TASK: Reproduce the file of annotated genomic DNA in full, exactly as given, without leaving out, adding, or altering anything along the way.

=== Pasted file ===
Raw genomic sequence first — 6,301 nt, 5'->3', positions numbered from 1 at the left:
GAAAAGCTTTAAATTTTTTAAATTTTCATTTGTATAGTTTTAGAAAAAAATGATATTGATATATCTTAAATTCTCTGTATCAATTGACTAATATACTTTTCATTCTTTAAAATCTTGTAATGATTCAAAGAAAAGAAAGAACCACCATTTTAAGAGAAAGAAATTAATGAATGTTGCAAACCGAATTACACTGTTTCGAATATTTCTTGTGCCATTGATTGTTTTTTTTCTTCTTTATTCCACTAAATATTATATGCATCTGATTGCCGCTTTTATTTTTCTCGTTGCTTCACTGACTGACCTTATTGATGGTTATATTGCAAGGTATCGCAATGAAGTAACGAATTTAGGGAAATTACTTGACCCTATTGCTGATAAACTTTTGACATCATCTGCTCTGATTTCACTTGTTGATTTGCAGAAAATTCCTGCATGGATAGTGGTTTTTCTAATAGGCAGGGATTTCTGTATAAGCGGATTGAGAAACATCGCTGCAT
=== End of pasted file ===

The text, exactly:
Raw genomic sequence first — 6,301 nt, 5'->3', positions numbered from 1 at the left:
GAAAAGCTTTAAATTTTTTAAATTTTCATTTGTATAGTTTTAGAAAAAAATGATATTGATATATCTTAAATTCTCTGTATCAATTGACTAATATACTTTTCATTCTTTAAAATCTTGTAATGATTCAAAGAAAAGAAAGAACCACCATTTTAAGAGAAAGAAATTAATGAATGTTGCAAACCGAATTACACTGTTTCGAATATTTCTTGTGCCATTGATTGTTTTTTTTCTTCTTTATTCCACTAAATATTATATGCATCTGATTGCCGCTTTTATTTTTCTCGTTGCTTCACTGACTGACCTTATTGATGGTTATATTGCAAGGTATCGCAATGAAGTAACGAATTTAGGGAAATTACTTGACCCTATTGCTGATAAACTTTTGACATCATCTGCTCTGATTTCACTTGTTGATTTGCAGAAAATTCCTGCATGGATAGTGGTTTTTCTAATAGGCAGGGATTTCTGTATAAGCGGATTGAGAAACATCGCTGCAT